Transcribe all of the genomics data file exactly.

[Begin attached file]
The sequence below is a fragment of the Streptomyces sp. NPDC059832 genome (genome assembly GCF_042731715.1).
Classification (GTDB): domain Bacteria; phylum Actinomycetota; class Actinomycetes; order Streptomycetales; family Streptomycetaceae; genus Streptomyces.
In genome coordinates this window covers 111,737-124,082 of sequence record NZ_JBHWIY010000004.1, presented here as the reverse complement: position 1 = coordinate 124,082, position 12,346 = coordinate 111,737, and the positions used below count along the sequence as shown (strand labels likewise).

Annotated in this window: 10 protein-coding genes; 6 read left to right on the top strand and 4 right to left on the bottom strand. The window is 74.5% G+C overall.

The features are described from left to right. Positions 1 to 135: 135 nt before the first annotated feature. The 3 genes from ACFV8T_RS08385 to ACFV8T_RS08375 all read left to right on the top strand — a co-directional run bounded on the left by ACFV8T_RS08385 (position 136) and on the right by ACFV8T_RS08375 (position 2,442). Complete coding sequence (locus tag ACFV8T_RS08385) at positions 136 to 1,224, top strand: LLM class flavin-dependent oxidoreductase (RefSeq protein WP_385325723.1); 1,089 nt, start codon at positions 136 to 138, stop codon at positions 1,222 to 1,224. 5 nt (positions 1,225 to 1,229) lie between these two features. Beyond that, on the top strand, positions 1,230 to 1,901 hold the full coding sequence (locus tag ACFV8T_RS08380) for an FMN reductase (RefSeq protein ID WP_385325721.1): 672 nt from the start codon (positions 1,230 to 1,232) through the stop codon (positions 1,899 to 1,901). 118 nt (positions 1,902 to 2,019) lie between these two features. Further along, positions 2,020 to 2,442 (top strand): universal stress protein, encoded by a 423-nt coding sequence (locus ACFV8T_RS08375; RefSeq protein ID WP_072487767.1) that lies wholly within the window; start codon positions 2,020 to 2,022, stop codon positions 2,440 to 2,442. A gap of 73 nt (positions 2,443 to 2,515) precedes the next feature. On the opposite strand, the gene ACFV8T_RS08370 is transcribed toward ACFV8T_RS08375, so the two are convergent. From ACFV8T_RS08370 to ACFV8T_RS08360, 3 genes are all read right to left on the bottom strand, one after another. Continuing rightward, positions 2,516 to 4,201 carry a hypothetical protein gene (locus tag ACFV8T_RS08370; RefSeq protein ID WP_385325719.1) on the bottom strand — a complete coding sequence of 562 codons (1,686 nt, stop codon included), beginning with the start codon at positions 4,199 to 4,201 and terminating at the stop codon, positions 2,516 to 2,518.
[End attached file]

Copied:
The sequence below is a fragment of the Streptomyces sp. NPDC059832 genome (genome assembly GCF_042731715.1).
Classification (GTDB): domain Bacteria; phylum Actinomycetota; class Actinomycetes; order Streptomycetales; family Streptomycetaceae; genus Streptomyces.
In genome coordinates this window covers 111,737-124,082 of sequence record NZ_JBHWIY010000004.1, presented here as the reverse complement: position 1 = coordinate 124,082, position 12,346 = coordinate 111,737, and the positions used below count along the sequence as shown (strand labels likewise).

Annotated in this window: 10 protein-coding genes; 6 read left to right on the top strand and 4 right to left on the bottom strand. The window is 74.5% G+C overall.

The features are described from left to right. Positions 1 to 135: 135 nt before the first annotated feature. The 3 genes from ACFV8T_RS08385 to ACFV8T_RS08375 all read left to right on the top strand — a co-directional run bounded on the left by ACFV8T_RS08385 (position 136) and on the right by ACFV8T_RS08375 (position 2,442). Complete coding sequence (locus tag ACFV8T_RS08385) at positions 136 to 1,224, top strand: LLM class flavin-dependent oxidoreductase (RefSeq protein WP_385325723.1); 1,089 nt, start codon at positions 136 to 138, stop codon at positions 1,222 to 1,224. 5 nt (positions 1,225 to 1,229) lie between these two features. Beyond that, on the top strand, positions 1,230 to 1,901 hold the full coding sequence (locus tag ACFV8T_RS08380) for an FMN reductase (RefSeq protein ID WP_385325721.1): 672 nt from the start codon (positions 1,230 to 1,232) through the stop codon (positions 1,899 to 1,901). 118 nt (positions 1,902 to 2,019) lie between these two features. Further along, positions 2,020 to 2,442 (top strand): universal stress protein, encoded by a 423-nt coding sequence (locus ACFV8T_RS08375; RefSeq protein ID WP_072487767.1) that lies wholly within the window; start codon positions 2,020 to 2,022, stop codon positions 2,440 to 2,442. A gap of 73 nt (positions 2,443 to 2,515) precedes the next feature. On the opposite strand, the gene ACFV8T_RS08370 is transcribed toward ACFV8T_RS08375, so the two are convergent. From ACFV8T_RS08370 to ACFV8T_RS08360, 3 genes are all read right to left on the bottom strand, one after another. Continuing rightward, positions 2,516 to 4,201 carry a hypothetical protein gene (locus tag ACFV8T_RS08370; RefSeq protein ID WP_385325719.1) on the bottom strand — a complete coding sequence of 562 codons (1,686 nt, stop codon included), beginning with the start codon at positions 4,199 to 4,201 and terminating at the stop codon, positions 2,516 to 2,518.